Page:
It’s a definite first. The media hated Nixon, and Reagan and they went after Nancy Reagan on issues such as her wardrobe and the White House china but they left the kids alone. Not so, with President George W. Bush and his daughters. That should have been a warning to the McCain campaign but as McCain always said, he considered the media his base. I don’t recall during the campaign much in the way of outrage coming from McCain himself when Palin’s daughter, Bristol was attacked on the very first weekend Sarah Palin was announced as the vice presidential choice. It went down hill from there.

The fact that it is continuing to happen had to be a reason why Sarah Palin decided to speak out.

Where is it written that a politician can’t threaten to punch the lights out of someone who has insulted their children? (think Harry Truman)

“I have just seen your lousy review of Margaret’s concert. It seems to me you’re a frustrated old man. Someday I hope to meet you. When that happens, you’ll need a new nose, a lot of beefsteak for black eyes, and perhaps a jock supporter below. (signed) HST, President.”

It’s high time that Sarah Palin spoke out and that she did so with John Ziegler who is currently working on a documentary of How Obama got Elected is fine with me. Sarah Palin is no pigeon, in fact, in many circles she is known as a barracuda and the news media might as well learn their lessons right now.

Ziegler’s interview is at the terrific new, Breitbart’s Big Hollywood. I’ve found myself clicking over there several times a day.

Of course, Sissy Willis always gets there before I do, so read her terrific write-up of the genius, Roger L. Simon and his decision to hire Joe the Plumber to travel to Gaza to report on the Israeli-Hamas war. See the Rembrandtesque photo of Tiny and read Sissy’s insightful comments about Palin, Joe the Plumber and the cultural left.

“If a community organizer can be president and a Saturday Night Live comedian can be a U.S. senator, why can’t a plumber be a reporter?”, Michelle Malkin asks in her syndicated column. It’s a simple question.

The cultural left, as always, place themselves in boxes that perhaps may be targets for actual pigeon droppings but they are usually the kind of boxes they can easily bend and be made into other sorts of boxes when their ideas don’t pan out. May they box themselves in so well that they leave themselves no way out when the big bills come due.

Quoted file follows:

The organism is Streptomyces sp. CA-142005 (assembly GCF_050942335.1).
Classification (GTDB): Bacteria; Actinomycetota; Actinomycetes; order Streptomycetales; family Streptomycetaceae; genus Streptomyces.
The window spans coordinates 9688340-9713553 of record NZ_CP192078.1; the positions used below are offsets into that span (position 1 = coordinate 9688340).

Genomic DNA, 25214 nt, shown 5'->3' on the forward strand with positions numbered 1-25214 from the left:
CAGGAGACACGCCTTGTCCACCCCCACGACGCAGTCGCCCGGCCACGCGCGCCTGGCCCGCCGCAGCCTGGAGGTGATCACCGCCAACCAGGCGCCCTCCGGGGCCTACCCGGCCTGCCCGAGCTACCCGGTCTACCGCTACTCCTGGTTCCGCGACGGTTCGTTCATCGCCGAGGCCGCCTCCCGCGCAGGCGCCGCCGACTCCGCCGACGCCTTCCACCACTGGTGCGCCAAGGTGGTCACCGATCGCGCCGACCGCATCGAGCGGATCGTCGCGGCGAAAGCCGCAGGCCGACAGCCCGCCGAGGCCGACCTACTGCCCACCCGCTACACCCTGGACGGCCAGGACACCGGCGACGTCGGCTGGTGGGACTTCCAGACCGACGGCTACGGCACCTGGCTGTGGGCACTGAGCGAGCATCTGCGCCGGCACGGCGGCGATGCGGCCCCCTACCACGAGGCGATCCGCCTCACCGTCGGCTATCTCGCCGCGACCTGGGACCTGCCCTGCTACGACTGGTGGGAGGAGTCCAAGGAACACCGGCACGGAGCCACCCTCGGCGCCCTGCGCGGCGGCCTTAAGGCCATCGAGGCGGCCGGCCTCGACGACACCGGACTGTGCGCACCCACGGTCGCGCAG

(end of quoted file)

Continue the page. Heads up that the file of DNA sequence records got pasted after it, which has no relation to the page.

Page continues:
Nancy Pelosi comes to mind when I visualize the pigeons in the above Kaia Larsen photo. These pigeons are minding their own business of course, just perching on top of a building downtown in the evening as the moon rises. But may their fellow pigeons in Washington D.C. somehow, someway, get a message from a certain blogger who would like for Ms Pelosi to have a very bad hair day at the very least if she wants to immediately raise taxes on the wealthiest Americans as she is urging Obama to do, because, as most people (if not pigeons) know, that is the worst thing that can be done in the middle of a recession.

Hugh Hewitt (definitely not a pigeon) writes:

I suppose there are a few crackpot economists who agree with the Speaker, but the vast majority of economist concur that any tax hike in a fragile economy is very bad medicine indeed. Nancy Pelosi’s demand for a punitive assault on the highest income earners may just be posturing for the benefit of the hard-left that supplies her troops with energy and money, but there’s a very good chance she really doesn’t understand this very basic truth about the business cycle: It takes business to employ people. Tax people at higher rates and fewer people will be employed.

The president-elect has a rare opportunity to extend the Democratic Party’s deep reach into the center and even the center-right. This opportunity worries Republicans –a lot.

But the Speaker and the Senate Majority Leader seemed poised to insist on imposing the ideological purity of the hard left leadership on the new Administration. Bad for the economy, good for the GOP’s rapid recovery.

It may be the Year of the OX according to the Chinese but in Chicago it’s the Year of the Chicken. According to John Kass in the Chicago Tribune there will be a lot of chicken dancing and roosting when it comes to filling Rahm Emanuel’s vacant congressional seat. This is a very interesting and illuminating read.

The amazing thing is that Barack Obama managed to emerge so immaculately from the slime that is Chicago politics. But still, that politics has followed him to Washington like a three ring circus as P.J. O’Rourke puts it.


I dunno. Maybe Blago and the Chicago slime use carrier pigeons instead.